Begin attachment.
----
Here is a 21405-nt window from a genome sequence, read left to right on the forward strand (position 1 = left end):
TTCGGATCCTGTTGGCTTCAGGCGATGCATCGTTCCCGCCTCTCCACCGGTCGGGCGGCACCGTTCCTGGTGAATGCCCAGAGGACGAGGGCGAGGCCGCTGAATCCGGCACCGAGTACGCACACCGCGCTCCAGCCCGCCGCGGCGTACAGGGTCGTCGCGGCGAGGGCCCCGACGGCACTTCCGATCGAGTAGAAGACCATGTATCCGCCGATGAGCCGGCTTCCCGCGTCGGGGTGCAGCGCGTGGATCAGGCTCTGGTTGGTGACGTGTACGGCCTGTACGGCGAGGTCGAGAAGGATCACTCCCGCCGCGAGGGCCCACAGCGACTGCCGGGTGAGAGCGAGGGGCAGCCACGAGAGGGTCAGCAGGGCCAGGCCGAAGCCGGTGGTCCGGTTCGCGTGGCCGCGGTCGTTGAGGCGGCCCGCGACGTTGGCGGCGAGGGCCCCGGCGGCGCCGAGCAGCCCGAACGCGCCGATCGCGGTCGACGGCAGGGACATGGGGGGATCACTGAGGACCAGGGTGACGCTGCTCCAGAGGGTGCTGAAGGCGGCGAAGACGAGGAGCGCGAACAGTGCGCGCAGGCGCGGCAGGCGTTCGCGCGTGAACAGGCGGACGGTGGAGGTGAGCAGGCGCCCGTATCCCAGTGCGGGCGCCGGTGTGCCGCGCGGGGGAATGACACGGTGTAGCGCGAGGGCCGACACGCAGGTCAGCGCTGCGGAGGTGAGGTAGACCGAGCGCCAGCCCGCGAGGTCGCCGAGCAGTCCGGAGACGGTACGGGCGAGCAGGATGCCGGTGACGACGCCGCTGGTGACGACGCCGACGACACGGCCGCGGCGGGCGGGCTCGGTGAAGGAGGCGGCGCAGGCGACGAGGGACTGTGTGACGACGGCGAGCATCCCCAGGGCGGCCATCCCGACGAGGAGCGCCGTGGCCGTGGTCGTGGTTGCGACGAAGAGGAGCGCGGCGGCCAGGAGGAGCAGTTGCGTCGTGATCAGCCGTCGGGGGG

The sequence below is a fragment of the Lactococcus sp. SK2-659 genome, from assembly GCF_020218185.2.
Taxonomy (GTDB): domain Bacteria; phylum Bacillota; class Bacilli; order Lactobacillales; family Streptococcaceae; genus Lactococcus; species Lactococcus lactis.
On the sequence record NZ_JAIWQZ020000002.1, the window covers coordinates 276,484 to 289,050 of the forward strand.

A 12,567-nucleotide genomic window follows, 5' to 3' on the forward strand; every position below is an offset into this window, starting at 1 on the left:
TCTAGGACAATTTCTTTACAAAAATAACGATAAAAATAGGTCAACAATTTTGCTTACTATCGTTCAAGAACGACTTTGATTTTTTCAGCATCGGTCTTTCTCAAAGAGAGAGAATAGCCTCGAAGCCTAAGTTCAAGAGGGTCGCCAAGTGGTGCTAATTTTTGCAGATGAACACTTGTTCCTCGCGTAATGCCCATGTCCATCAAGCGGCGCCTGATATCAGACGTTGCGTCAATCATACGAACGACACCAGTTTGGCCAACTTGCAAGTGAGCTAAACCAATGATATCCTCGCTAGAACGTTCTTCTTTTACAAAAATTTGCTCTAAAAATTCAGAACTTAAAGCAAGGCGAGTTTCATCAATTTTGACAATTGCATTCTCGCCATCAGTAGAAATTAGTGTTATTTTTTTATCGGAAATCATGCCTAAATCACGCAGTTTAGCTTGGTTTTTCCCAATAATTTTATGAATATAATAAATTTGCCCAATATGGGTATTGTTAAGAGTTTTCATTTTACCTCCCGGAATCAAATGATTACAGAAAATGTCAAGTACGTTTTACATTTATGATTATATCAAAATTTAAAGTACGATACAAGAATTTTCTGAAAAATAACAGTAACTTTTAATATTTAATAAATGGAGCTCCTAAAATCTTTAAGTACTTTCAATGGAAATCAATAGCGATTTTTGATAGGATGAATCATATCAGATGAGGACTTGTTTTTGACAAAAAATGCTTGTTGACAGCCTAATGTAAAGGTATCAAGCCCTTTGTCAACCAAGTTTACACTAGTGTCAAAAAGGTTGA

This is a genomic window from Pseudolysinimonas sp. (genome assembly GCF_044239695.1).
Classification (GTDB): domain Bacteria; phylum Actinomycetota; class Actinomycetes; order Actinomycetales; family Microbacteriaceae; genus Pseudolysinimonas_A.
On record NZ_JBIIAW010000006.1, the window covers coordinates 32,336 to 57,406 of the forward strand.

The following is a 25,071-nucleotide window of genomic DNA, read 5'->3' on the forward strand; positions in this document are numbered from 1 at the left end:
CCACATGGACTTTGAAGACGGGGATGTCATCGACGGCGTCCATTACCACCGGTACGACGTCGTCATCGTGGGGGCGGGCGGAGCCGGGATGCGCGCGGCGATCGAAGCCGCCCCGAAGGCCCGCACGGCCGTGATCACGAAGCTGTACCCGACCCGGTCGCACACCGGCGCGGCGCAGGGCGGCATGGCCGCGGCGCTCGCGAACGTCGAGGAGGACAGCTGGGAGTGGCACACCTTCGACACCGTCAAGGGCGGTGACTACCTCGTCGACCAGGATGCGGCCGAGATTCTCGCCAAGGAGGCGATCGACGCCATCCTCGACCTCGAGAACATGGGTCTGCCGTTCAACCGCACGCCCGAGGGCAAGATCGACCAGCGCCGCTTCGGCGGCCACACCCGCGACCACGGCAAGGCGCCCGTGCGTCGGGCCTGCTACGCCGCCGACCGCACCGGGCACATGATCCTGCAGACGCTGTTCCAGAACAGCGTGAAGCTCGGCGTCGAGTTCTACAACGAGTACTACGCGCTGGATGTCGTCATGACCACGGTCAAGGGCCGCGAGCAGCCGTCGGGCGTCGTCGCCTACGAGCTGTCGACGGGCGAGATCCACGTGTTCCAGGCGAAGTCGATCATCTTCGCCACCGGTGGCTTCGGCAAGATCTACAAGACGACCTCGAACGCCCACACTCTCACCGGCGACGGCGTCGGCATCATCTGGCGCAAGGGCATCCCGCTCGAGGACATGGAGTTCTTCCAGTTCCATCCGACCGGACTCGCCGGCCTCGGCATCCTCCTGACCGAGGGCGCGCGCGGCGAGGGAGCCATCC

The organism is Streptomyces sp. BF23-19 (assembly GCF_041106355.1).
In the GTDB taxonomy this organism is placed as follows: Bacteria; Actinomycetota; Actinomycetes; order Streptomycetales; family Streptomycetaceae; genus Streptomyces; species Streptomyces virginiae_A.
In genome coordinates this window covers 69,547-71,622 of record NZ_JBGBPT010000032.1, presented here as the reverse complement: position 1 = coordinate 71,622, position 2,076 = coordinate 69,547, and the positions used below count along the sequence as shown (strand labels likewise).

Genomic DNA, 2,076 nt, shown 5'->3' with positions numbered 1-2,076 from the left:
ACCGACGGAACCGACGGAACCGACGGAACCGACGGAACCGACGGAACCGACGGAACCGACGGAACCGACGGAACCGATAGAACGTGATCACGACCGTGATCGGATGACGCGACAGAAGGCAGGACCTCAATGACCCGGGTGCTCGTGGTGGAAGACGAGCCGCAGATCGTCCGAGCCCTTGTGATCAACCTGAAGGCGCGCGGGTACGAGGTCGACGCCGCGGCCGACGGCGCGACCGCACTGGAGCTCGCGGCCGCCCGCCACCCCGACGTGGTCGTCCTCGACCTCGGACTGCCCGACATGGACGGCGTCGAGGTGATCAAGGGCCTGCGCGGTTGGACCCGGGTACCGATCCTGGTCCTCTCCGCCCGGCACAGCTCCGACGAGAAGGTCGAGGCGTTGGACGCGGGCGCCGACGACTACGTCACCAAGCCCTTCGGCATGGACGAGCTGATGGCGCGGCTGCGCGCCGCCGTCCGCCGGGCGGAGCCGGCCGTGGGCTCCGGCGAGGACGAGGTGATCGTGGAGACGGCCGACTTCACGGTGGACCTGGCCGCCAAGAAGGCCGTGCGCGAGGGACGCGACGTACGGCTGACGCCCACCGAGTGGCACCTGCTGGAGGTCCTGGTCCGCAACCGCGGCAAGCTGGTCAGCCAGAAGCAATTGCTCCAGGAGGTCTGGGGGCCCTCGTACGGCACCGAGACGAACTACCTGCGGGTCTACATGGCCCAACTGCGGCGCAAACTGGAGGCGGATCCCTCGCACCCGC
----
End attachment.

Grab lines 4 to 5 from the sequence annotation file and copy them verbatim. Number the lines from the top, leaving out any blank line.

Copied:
Taxonomy (GTDB): domain Bacteria; phylum Bacillota; class Bacilli; order Lactobacillales; family Streptococcaceae; genus Lactococcus; species Lactococcus lactis.
On the sequence record NZ_JAIWQZ020000002.1, the window covers coordinates 276,484 to 289,050 of the forward strand.